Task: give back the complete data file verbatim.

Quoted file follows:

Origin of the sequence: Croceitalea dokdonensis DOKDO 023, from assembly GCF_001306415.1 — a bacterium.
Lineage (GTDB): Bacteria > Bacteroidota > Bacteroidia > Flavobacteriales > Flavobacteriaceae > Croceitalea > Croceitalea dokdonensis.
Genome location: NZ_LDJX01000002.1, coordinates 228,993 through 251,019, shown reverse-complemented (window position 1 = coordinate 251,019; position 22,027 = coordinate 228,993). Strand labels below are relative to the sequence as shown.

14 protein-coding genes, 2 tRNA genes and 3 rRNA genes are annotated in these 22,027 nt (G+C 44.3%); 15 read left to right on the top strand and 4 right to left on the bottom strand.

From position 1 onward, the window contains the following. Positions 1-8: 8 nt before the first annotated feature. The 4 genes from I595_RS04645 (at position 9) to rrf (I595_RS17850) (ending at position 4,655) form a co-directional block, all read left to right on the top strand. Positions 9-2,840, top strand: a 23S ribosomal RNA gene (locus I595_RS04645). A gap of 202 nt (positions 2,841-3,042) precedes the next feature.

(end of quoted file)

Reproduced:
Origin of the sequence: Croceitalea dokdonensis DOKDO 023, from assembly GCF_001306415.1 — a bacterium.
Lineage (GTDB): Bacteria > Bacteroidota > Bacteroidia > Flavobacteriales > Flavobacteriaceae > Croceitalea > Croceitalea dokdonensis.
Genome location: NZ_LDJX01000002.1, coordinates 228,993 through 251,019, shown reverse-complemented (window position 1 = coordinate 251,019; position 22,027 = coordinate 228,993). Strand labels below are relative to the sequence as shown.

14 protein-coding genes, 2 tRNA genes and 3 rRNA genes are annotated in these 22,027 nt (G+C 44.3%); 15 read left to right on the top strand and 4 right to left on the bottom strand.

From position 1 onward, the window contains the following. Positions 1-8: 8 nt before the first annotated feature. The 4 genes from I595_RS04645 (at position 9) to rrf (I595_RS17850) (ending at position 4,655) form a co-directional block, all read left to right on the top strand. Positions 9-2,840, top strand: a 23S ribosomal RNA gene (locus I595_RS04645). A gap of 202 nt (positions 2,841-3,042) precedes the next feature.